# Hard voting, soft voting in ensemble based methods

I'm reading Hands-On Machine Learning with Scikit-Learn and TensorFlow: Concepts, Tools, and Techniques to Build Intelligent Systems. Then I'm not able to figure out the difference between hard voting and soft voting in context to ensemble based methods.

I quote descriptions of them from the book. The first two images from the top are description for hard voting, and last one is for soft voting.

In my view hard voting is majority decision, but I don't understand soft voting and the reason why soft voting is better than hard voting. Would anyone teach me these?

• Please type out the text paragraph longhand and crop the text part out of the image, don't post image-as-text. This is important so that this question gets found by searching and indexing on important keywords like "hard voting gives more weight to highly confident votes".
– smci
Commented Sep 5, 2019 at 21:19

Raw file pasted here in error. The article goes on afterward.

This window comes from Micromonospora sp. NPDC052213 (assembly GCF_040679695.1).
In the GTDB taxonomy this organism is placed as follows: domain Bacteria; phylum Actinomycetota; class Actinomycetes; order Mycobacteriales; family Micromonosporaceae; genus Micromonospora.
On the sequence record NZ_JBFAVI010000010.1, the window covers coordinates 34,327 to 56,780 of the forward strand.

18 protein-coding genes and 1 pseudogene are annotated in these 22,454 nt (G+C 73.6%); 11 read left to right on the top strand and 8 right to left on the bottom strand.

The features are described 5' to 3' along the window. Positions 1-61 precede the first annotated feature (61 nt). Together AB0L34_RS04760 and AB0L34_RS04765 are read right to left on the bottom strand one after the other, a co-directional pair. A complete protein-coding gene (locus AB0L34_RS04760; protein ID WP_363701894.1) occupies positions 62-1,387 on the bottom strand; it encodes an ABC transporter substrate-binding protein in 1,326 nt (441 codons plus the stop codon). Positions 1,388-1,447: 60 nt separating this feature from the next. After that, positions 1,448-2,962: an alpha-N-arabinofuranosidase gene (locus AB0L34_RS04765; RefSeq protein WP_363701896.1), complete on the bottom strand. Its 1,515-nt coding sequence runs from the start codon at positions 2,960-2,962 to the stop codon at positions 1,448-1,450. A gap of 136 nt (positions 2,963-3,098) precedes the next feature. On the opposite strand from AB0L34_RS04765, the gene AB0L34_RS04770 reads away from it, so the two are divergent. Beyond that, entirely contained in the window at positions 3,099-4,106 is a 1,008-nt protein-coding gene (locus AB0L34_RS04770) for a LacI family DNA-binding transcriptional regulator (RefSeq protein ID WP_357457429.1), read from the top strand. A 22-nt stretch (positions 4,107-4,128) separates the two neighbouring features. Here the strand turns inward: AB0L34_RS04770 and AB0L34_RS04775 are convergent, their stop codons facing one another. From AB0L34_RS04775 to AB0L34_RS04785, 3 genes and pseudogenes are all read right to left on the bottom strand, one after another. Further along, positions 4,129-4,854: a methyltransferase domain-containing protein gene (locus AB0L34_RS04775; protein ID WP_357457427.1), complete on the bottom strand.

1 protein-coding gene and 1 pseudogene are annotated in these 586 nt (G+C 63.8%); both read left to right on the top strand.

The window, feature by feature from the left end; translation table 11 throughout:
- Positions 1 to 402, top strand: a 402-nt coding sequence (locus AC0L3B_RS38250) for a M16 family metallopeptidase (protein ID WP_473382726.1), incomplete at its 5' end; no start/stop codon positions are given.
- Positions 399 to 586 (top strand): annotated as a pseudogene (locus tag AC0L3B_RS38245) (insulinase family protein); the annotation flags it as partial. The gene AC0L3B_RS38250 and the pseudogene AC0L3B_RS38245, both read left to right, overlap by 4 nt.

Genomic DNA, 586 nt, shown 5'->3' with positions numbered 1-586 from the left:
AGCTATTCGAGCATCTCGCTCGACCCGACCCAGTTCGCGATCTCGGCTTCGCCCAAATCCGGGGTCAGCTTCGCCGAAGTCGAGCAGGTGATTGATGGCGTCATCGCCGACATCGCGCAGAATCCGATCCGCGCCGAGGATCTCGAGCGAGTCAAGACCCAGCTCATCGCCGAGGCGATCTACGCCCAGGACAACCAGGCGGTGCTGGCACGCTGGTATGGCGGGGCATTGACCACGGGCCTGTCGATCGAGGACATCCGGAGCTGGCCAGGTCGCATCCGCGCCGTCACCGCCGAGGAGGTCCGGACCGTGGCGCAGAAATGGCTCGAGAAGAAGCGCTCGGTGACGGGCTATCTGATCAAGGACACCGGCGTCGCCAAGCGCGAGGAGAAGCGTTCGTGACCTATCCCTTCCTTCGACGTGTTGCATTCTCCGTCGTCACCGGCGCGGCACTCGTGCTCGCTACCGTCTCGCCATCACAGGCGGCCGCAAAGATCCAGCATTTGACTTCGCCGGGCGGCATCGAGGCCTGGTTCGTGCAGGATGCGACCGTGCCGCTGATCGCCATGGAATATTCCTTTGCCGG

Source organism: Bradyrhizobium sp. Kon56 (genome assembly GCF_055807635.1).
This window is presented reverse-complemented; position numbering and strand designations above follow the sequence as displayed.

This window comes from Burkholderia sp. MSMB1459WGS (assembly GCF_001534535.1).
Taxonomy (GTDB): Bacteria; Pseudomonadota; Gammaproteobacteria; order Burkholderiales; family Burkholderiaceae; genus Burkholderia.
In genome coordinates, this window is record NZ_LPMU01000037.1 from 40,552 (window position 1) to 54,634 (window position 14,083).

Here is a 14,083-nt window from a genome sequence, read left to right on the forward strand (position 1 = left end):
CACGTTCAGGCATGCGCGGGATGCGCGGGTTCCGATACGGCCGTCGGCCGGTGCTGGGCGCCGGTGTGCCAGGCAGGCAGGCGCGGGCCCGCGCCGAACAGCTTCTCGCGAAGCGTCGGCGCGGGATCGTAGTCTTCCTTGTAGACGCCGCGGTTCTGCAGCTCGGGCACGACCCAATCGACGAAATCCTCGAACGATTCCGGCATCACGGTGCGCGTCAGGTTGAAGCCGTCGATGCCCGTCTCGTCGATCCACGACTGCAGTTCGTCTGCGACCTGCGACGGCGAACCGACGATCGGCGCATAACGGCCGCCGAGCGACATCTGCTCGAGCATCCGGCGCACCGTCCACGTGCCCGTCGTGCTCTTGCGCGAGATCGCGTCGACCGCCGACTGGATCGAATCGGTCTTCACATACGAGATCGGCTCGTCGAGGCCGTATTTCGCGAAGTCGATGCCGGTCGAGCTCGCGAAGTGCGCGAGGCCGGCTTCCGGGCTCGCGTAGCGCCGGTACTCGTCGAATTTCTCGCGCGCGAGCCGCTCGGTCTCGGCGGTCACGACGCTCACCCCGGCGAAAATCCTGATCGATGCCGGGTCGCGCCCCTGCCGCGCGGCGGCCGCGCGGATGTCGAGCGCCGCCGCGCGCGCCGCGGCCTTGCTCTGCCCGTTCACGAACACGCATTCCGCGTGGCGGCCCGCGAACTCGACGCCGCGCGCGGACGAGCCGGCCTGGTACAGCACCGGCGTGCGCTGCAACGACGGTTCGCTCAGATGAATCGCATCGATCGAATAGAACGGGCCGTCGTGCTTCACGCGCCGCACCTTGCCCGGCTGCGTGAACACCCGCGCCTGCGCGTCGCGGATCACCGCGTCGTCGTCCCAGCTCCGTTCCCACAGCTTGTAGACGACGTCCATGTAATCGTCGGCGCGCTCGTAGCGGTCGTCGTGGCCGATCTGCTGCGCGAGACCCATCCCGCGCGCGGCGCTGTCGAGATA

Let's take a simple example to illustrate how both approaches work.

Imagine that you have 3 classifiers (1, 2, 3) and two classes (A, B), and after training you are predicting the class of a single point.

## Hard voting

Predictions:

Classifier 1 predicts class A

Classifier 2 predicts class B

Classifier 3 predicts class B

2/3 classifiers predict class B, so class B is the ensemble decision.

## Soft voting

Predictions

(This is identical to the earlier example, but now expressed in terms of probabilities. Values shown only for class A here because the problem is binary):

Classifier 1 predicts class A with probability 90%

Classifier 2 predicts class A with probability 45%

Classifier 3 predicts class A with probability 45%

The average probability of belonging to class A across the classifiers is (90 + 45 + 45) / 3 = 60%. Therefore, class A is the ensemble decision.

So you can see that in the same case, soft and hard voting can lead to different decisions. Soft voting can improve on hard voting because it takes into account more information; it uses each classifier's uncertainty in the final decision. The high uncertainty in classifiers 2 and 3 here essentially meant that the final ensemble decision relied strongly on classifier 1.

This is an extreme example, but it's not uncommon for this uncertainty to alter the final decision.

• Thanks very much for your luminous explanation, mkt. I've perfectly understood this issue. Commented Jun 3, 2018 at 12:06